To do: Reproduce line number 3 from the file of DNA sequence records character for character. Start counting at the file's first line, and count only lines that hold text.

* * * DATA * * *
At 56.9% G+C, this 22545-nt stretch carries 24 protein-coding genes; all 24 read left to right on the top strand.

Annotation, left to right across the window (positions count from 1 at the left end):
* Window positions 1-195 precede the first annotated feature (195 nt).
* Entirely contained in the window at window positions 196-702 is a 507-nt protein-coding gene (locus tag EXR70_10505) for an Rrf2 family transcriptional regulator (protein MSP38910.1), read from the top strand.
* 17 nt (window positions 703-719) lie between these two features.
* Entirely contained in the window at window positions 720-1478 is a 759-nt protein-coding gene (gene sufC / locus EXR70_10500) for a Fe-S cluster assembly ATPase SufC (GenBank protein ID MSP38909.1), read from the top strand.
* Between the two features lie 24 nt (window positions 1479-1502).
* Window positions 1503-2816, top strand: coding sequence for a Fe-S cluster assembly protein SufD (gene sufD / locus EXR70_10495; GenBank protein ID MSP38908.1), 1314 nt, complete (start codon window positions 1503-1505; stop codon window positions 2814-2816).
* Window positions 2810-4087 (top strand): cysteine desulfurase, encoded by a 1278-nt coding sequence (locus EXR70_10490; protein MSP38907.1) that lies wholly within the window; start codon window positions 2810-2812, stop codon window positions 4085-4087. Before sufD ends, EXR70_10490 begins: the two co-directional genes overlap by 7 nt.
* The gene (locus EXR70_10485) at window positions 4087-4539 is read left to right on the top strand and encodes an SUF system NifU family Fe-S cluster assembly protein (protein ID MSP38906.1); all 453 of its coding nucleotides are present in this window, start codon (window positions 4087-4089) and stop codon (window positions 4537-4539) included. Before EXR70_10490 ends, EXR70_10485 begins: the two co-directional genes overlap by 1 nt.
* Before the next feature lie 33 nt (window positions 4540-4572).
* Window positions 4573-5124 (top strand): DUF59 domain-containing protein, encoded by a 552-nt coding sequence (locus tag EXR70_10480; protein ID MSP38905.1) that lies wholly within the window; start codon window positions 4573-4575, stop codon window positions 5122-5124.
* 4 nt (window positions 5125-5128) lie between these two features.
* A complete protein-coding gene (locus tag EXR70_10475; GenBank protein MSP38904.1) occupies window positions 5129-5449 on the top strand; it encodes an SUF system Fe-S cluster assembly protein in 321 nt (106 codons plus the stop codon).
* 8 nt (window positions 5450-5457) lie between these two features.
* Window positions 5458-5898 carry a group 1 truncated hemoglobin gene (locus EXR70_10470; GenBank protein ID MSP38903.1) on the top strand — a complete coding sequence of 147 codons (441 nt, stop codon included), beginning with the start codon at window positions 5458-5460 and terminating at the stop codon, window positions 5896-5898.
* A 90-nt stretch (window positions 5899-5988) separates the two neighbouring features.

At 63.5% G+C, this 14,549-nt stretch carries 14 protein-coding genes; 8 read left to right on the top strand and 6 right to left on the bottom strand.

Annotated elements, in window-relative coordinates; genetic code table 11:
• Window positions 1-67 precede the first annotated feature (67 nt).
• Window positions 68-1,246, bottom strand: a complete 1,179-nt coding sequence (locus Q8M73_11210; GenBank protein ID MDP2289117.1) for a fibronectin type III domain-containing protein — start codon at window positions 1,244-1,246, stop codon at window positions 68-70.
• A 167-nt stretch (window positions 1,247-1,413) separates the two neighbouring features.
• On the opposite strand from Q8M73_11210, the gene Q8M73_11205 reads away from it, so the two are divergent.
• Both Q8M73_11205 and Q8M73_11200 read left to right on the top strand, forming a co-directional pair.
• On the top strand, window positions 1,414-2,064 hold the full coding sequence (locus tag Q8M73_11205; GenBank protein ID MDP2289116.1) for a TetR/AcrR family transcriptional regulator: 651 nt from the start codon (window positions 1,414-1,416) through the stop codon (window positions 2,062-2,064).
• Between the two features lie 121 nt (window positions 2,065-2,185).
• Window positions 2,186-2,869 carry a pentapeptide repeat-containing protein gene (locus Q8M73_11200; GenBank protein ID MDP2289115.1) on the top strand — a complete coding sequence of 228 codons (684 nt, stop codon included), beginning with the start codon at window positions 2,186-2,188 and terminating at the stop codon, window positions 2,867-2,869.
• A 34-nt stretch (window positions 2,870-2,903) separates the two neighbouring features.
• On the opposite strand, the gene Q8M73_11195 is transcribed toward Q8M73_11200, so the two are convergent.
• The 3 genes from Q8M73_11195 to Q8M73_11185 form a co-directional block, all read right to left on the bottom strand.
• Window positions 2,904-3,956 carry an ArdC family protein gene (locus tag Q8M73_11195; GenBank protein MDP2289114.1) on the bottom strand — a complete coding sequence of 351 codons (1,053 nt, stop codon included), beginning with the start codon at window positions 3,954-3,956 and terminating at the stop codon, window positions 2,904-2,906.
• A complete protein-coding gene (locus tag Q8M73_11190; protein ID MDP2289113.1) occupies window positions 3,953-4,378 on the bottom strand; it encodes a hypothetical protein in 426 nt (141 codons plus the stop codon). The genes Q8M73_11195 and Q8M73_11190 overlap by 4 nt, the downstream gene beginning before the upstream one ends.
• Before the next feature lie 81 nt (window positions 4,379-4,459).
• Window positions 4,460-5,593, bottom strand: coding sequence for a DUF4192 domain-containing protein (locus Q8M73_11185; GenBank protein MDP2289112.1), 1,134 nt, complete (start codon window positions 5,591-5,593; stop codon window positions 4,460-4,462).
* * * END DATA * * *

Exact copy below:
* Window positions 1-195 precede the first annotated feature (195 nt).